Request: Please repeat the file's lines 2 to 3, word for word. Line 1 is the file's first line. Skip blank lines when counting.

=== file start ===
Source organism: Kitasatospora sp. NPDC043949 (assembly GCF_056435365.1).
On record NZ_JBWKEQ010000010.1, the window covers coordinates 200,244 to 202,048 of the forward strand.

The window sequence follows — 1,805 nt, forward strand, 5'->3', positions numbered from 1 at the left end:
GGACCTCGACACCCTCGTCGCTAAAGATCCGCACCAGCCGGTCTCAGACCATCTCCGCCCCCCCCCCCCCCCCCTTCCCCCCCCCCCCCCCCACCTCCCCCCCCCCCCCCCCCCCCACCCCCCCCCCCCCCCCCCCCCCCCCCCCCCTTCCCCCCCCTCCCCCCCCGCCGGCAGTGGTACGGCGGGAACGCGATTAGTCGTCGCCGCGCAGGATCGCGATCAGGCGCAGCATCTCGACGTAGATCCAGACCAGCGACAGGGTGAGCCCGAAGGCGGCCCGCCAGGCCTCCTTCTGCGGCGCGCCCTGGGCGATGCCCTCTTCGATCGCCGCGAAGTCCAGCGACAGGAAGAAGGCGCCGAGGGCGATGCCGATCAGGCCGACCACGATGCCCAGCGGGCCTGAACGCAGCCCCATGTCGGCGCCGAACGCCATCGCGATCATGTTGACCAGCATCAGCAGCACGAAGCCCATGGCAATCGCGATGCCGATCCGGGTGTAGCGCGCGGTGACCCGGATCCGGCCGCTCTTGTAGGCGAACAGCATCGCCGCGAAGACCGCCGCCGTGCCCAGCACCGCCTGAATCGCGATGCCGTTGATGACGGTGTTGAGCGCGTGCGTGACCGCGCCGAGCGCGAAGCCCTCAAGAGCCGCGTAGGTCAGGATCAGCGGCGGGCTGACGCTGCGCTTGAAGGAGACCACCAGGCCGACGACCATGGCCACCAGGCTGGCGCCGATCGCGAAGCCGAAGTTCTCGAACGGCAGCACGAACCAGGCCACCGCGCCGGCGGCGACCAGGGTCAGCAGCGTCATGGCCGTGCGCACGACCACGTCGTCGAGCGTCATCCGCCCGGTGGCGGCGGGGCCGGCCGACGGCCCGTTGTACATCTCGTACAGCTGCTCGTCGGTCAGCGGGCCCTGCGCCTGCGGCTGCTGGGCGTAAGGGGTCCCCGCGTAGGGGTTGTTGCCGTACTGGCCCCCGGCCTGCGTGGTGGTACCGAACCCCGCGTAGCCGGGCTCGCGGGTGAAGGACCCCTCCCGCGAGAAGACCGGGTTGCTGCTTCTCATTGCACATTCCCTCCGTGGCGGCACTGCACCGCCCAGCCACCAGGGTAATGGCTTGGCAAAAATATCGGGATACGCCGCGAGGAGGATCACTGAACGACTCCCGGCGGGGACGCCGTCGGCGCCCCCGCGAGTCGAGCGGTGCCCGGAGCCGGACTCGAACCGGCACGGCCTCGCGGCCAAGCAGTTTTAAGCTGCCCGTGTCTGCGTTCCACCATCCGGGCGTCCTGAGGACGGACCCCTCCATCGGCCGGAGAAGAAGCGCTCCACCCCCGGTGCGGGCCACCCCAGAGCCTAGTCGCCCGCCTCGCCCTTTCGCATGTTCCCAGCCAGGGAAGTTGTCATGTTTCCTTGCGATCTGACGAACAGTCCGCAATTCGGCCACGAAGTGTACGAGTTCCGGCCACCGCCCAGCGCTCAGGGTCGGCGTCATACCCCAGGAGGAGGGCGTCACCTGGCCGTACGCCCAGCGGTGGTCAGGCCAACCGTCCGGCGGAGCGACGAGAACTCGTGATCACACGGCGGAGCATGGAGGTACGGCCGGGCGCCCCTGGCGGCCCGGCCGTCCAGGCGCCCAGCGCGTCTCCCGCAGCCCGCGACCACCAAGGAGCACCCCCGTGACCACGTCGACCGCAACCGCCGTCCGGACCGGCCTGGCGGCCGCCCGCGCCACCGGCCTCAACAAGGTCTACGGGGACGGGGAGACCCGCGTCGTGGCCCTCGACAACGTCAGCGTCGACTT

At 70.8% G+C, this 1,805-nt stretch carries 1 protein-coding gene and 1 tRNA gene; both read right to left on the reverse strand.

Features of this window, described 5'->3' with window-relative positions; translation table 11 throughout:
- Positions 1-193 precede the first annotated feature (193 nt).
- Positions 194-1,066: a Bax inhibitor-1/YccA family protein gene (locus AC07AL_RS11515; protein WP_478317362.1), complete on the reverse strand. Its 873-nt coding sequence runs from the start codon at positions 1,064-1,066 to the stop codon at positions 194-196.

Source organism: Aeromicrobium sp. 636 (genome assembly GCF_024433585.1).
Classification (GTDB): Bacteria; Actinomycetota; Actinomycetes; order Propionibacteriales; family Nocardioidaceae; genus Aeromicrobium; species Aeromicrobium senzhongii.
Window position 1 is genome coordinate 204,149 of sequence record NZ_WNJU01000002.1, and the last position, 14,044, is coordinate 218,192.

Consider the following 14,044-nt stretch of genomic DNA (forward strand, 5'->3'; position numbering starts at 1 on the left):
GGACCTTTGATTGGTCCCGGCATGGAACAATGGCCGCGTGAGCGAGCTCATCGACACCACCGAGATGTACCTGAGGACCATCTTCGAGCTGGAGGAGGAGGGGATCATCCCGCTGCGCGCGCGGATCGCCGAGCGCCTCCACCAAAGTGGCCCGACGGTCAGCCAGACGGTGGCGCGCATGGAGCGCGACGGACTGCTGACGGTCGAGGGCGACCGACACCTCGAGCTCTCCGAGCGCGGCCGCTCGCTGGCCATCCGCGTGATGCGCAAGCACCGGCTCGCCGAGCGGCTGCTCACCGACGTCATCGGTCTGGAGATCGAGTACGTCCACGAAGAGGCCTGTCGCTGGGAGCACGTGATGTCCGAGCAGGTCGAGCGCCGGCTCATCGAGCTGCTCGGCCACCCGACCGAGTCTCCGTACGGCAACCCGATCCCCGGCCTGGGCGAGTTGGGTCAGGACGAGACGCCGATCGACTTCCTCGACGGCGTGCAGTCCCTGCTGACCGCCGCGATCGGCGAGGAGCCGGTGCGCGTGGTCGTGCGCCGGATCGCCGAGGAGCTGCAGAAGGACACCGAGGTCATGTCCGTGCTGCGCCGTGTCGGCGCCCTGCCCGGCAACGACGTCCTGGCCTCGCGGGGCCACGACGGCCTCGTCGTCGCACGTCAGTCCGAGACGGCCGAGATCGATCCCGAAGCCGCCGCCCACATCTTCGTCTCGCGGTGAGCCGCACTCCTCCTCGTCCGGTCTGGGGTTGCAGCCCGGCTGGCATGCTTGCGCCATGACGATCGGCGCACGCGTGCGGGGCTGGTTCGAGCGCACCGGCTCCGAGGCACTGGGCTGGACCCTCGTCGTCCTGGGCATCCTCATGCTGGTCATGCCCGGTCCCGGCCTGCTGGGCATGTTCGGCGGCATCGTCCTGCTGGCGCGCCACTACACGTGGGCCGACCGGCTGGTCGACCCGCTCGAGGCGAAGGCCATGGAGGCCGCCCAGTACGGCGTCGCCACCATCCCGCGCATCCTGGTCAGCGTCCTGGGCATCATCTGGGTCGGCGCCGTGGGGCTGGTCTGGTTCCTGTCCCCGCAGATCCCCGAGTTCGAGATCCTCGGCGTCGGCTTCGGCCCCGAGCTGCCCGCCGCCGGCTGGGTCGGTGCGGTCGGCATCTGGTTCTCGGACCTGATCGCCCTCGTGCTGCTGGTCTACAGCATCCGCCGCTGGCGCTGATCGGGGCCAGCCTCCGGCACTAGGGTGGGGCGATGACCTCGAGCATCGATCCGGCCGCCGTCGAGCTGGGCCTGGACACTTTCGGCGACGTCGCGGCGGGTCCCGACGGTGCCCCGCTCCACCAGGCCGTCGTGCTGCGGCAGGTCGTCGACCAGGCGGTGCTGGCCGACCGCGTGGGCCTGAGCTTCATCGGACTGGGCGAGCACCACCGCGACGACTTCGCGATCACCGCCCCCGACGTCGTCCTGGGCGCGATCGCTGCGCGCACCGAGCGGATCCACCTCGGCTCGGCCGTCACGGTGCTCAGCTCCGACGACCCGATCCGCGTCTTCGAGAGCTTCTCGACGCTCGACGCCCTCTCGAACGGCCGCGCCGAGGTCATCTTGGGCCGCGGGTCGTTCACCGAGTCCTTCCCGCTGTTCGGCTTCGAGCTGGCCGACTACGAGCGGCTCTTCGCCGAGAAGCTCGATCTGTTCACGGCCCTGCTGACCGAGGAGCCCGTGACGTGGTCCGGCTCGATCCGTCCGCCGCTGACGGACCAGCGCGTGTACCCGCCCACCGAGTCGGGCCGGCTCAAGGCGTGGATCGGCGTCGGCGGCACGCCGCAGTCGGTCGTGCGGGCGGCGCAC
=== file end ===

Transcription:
On record NZ_JBWKEQ010000010.1, the window covers coordinates 200,244 to 202,048 of the forward strand.

The window sequence follows — 1,805 nt, forward strand, 5'->3', positions numbered from 1 at the left end: